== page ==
Can Apple be forced to hack its own iPhones? That question is at the heart of the latest skirmish in the war between Silicon Valley and law enforcement over smartphone encryption — and the answer may depend on an 18th‐century law you’ve never heard of.
This week, the FBI obtained a court order demanding Apple’s help breaking into the iPhone used by Syed Rizwan Farook.
Killed in a shootout with police in the aftermath of the San Bernardino terror attack, Farook obviously can’t unlock the phone, so the bureau wants Apple to write custom software that will help it do so.
In a blistering letter, Apple CEO Tim Cook pledged to fight the demand, warning that the court order would set a “dangerous precedent” threatening the security of millions worldwide.
The government wants Apple to create for it a phone‐hacking app keyed specifically to Farook’s device, but similar demands from other agencies would surely follow, and Cook fears that the digital “skeleton key” would eventually fall into the wrong hands.
This dust‐up is only the most recent battle in the “Crypto Wars” — a long‐running debate over how to deal with strong encryption technology.
But Farook was no Edward Snowden — he only locked his phone with a simple numerical code. So the FBI could easily run through all the possible combinations in a few hours or days — if only the phone weren’t programmed to wipe itself after too many wrong guesses.
That’s where Apple comes in: The feds want the tech titan to build them a custom iPhone operating system, minus security features like auto‐wipe.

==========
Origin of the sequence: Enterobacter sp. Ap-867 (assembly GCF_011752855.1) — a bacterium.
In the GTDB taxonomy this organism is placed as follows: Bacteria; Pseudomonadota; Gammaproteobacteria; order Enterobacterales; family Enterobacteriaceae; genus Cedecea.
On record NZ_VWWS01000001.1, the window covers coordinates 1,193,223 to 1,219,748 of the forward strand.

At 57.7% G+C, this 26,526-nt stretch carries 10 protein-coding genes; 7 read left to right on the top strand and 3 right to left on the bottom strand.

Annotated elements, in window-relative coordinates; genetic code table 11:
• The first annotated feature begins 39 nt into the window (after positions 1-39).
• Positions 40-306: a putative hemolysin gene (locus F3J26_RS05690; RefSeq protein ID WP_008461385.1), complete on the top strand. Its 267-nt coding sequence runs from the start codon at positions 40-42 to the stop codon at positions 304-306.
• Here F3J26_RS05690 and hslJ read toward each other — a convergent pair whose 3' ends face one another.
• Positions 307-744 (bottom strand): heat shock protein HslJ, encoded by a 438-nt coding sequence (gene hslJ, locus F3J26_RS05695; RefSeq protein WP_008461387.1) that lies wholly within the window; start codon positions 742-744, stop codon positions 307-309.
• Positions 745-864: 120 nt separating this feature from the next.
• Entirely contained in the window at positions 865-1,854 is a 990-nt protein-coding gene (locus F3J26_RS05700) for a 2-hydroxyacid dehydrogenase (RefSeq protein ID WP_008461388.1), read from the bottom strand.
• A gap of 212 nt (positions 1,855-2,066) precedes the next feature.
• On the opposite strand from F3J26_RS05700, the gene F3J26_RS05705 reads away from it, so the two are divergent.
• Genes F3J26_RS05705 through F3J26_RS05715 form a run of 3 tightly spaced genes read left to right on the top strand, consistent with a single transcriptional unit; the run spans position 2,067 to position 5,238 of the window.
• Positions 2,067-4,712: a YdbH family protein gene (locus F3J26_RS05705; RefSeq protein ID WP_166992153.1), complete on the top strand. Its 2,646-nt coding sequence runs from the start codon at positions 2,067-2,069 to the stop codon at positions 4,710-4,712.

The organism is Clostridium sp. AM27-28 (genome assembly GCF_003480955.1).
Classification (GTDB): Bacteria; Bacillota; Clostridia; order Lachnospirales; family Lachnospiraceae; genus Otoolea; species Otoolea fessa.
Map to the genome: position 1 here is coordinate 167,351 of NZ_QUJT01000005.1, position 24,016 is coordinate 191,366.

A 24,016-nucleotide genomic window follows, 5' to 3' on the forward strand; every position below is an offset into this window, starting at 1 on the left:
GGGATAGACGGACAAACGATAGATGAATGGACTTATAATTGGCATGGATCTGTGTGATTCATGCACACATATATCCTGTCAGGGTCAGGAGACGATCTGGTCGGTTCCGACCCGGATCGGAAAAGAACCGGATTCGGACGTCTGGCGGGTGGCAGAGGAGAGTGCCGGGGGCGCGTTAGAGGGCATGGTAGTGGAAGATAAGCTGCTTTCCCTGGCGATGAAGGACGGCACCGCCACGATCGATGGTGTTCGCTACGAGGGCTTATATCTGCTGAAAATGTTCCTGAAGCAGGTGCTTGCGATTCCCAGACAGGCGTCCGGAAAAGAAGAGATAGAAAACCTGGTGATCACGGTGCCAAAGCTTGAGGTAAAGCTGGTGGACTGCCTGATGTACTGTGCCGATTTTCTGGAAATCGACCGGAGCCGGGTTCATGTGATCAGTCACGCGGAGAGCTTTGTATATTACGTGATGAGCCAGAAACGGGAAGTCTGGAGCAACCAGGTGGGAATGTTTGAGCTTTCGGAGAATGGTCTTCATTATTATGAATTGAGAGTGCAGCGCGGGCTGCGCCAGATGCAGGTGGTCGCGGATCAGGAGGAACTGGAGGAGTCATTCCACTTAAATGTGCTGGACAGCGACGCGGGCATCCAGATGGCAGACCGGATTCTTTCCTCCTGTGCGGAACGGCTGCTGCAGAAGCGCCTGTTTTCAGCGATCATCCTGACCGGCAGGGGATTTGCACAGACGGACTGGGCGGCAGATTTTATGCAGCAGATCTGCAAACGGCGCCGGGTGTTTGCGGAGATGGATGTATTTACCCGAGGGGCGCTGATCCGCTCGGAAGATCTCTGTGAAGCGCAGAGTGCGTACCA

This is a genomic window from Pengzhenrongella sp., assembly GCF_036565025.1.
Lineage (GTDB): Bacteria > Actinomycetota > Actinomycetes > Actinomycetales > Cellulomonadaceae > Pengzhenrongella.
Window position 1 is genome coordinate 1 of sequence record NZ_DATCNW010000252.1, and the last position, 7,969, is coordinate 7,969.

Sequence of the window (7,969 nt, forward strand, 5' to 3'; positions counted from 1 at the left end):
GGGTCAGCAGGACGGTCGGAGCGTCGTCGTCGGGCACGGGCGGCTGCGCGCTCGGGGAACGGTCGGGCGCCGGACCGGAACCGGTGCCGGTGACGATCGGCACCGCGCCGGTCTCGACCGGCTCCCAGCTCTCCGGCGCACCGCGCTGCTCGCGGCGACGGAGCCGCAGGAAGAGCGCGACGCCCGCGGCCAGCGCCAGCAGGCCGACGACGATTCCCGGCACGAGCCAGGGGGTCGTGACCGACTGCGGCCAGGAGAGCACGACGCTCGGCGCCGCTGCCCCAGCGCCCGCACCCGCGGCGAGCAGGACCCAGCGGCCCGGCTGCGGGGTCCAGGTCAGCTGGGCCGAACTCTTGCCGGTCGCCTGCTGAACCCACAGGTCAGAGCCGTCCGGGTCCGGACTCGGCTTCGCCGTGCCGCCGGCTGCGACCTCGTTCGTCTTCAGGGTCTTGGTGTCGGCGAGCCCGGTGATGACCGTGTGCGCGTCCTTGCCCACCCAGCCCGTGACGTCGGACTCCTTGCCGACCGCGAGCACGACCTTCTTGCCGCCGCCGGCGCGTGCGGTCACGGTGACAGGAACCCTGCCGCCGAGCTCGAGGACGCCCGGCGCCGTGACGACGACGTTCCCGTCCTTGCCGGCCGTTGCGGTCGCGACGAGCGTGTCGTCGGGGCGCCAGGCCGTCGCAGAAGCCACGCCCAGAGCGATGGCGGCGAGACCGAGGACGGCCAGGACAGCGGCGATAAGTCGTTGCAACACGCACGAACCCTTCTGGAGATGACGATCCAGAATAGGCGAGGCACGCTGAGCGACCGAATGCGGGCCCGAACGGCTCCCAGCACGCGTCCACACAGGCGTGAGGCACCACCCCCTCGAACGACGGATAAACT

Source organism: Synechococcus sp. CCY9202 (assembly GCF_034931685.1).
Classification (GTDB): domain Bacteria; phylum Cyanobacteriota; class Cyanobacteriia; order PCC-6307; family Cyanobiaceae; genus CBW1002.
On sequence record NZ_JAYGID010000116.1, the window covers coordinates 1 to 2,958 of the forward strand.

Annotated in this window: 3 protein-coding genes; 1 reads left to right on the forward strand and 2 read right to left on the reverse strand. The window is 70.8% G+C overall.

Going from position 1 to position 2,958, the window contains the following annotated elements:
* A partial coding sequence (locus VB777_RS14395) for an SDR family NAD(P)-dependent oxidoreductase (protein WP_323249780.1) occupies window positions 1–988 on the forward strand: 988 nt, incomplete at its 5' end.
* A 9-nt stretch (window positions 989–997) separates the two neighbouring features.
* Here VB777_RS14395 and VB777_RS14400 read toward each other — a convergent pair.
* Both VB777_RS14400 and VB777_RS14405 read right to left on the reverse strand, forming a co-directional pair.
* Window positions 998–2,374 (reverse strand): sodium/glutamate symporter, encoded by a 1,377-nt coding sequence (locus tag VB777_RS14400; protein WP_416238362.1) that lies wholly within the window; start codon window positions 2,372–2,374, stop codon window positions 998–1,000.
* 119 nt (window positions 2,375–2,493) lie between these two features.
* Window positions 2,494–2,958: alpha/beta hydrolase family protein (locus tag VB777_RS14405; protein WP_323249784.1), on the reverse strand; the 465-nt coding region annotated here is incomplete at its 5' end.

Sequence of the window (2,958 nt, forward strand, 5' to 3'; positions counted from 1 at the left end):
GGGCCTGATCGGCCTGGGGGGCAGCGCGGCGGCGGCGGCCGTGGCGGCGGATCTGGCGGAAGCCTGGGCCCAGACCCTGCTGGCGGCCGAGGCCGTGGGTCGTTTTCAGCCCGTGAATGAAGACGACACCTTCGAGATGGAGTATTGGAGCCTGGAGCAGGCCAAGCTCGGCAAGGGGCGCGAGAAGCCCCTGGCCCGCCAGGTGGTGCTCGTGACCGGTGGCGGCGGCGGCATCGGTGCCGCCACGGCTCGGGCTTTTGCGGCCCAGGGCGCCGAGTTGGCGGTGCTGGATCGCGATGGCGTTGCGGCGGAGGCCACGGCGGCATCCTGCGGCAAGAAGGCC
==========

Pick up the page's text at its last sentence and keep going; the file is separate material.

The tech may be cutting‐edge, but the legal issues are old‐school. To persuade a judge to compel Apple’s assistance, the feds turned to a 1789 law, the All‐Writs Act — in essence, a catchall empowering courts to issue orders that are necessary to carry out other legal functions. A search warrant for an apartment, for instance, might come with an order compelling the landlord to produce the key.
Make no mistake, though: What the government is trying here (and in at least one other similar recent case) is unprecedented. Traditionally, the All‐Writs Act has been used to force companies to cough up information they already have about their own customers, like a phone company ordered to turn over a criminal suspect’s billing records.
Here, Apple engineers are effectively being conscripted to build forensic software — a hacking app — for the FBI. That’s more like ordering a locksmith to help crack a safe, or a linguist to make sense of a suspect’s diary, against their will, if necessary. Instead of being asked to hand over its own information, Apple is being instructed to help hack into someone else’s — someone whose only connection to the company was owning a phone that Apple produced.
That’s a particular stretch because (as Apple argues in another ongoing case) Congress has already passed a federal law outlining exactly what companies must do to help police spy on digital messages: the Communications Assistance for Law Enforcement Act of 1992.
Nothing in that law obliges companies to help crack encryption, and despite increasingly loud calls from the FBI for an encryption “update,” Congress has declined to go along.
The FBI, in other words, is relying on an 18th‐century law to grant it powers that our 21st Congress won’t.